Either way, I want to just state, right now, that this has been the greatest (short) trip of my life. And thus, it has also made it the best summer of my life. I am so incredibly grateful for this opportunity and for everyone who made it possible. First of all I am SO grateful for my sponsors who made it financially possible, and I am so grateful for you mom and dad for allowing me to go on this journey. And then of course I am forever grateful to Students On Ice for existing and for every single person, both on the ship and back in Ottawa, who has made this expedition what it is! I came with an open heart and eager willingness to learn. I leave with a head filled with knowledge, a heart filled with hope and a suitcase filled with memories. These last two weeks have been life changing.  I look upon planet earth with new eyes. I let my soul grow and take root in the ocean, and what a growth it has been. I know they say to take only photographs and leave only footprints, but I have left a piece of me here in the Arctic. A piece of my heart remains here in the ocean, in the ice, and I take a piece of the Arctic with me as I leave. The sound of the rolling waves, the icebergs glittering torquoise in the sun, the morning mist revealing our horizon. The Arctic is a part of me now, and it will follow me and guide me on my own expedition, my own journey into the future.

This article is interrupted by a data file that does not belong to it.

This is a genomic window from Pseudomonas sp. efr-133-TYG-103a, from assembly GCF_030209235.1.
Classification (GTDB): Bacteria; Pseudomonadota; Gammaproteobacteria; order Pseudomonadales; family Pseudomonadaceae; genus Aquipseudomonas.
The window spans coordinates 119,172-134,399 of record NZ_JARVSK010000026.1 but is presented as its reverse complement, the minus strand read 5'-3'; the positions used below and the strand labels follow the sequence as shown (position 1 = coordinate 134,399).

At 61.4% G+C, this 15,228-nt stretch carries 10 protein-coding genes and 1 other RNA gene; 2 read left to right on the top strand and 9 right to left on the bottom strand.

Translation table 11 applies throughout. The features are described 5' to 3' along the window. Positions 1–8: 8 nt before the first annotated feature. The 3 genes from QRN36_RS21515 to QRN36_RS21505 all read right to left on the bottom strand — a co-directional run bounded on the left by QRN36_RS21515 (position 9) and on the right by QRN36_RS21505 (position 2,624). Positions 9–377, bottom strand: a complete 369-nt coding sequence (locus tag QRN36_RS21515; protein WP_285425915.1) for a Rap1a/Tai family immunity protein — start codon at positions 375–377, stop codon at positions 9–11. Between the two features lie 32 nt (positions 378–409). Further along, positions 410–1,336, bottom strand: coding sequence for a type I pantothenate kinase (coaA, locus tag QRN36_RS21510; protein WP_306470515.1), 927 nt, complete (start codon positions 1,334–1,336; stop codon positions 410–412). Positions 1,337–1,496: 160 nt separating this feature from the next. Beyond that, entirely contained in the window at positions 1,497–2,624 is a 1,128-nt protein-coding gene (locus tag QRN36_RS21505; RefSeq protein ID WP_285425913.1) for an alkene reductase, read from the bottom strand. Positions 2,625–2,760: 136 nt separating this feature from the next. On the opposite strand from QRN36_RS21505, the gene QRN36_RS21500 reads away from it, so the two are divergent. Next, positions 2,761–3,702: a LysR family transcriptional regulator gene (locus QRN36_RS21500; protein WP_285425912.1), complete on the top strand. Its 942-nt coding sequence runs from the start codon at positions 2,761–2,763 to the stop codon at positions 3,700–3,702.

Hannah Boomer
St. Catherine’s, Ontario, Canada

As the expedition comes to a close I have had some time to reflect on the experiences I have had, and the people I have met. I am sure this experience will be something that I will continue to process and learn from for many years to come. Throughout this journey I have seen many beautiful places and had many amazing experiences, but the most important experience to me, has been the people I have met and the experiences they bring. Everyone has so much to share, and there is a wealth of knowledge to learn from.